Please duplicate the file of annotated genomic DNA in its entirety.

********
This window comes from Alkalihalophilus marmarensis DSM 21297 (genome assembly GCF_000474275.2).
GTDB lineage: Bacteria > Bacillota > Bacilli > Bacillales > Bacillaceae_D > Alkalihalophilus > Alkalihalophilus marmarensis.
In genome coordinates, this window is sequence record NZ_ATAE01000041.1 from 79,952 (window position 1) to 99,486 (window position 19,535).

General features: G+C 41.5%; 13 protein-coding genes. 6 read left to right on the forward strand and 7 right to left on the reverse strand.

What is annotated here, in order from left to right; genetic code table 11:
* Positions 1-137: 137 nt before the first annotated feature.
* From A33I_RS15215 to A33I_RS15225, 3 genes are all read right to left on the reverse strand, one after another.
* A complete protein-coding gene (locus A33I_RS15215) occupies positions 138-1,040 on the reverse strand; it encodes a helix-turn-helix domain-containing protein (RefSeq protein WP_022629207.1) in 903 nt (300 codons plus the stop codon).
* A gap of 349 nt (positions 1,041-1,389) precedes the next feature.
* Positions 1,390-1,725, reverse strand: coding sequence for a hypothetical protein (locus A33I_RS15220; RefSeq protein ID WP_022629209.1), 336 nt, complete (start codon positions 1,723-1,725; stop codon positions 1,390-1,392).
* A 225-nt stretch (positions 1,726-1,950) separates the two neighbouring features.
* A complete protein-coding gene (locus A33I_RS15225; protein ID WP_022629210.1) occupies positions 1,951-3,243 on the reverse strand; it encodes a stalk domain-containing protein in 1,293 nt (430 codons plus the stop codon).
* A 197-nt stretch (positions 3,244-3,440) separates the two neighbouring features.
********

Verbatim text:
This window comes from Alkalihalophilus marmarensis DSM 21297 (genome assembly GCF_000474275.2).
GTDB lineage: Bacteria > Bacillota > Bacilli > Bacillales > Bacillaceae_D > Alkalihalophilus > Alkalihalophilus marmarensis.
In genome coordinates, this window is sequence record NZ_ATAE01000041.1 from 79,952 (window position 1) to 99,486 (window position 19,535).

General features: G+C 41.5%; 13 protein-coding genes. 6 read left to right on the forward strand and 7 right to left on the reverse strand.

What is annotated here, in order from left to right; genetic code table 11:
* Positions 1-137: 137 nt before the first annotated feature.
* From A33I_RS15215 to A33I_RS15225, 3 genes are all read right to left on the reverse strand, one after another.
* A complete protein-coding gene (locus A33I_RS15215) occupies positions 138-1,040 on the reverse strand; it encodes a helix-turn-helix domain-containing protein (RefSeq protein WP_022629207.1) in 903 nt (300 codons plus the stop codon).
* A gap of 349 nt (positions 1,041-1,389) precedes the next feature.
* Positions 1,390-1,725, reverse strand: coding sequence for a hypothetical protein (locus A33I_RS15220; RefSeq protein ID WP_022629209.1), 336 nt, complete (start codon positions 1,723-1,725; stop codon positions 1,390-1,392).
* A 225-nt stretch (positions 1,726-1,950) separates the two neighbouring features.
* A complete protein-coding gene (locus A33I_RS15225; protein ID WP_022629210.1) occupies positions 1,951-3,243 on the reverse strand; it encodes a stalk domain-containing protein in 1,293 nt (430 codons plus the stop codon).
* A 197-nt stretch (positions 3,244-3,440) separates the two neighbouring features.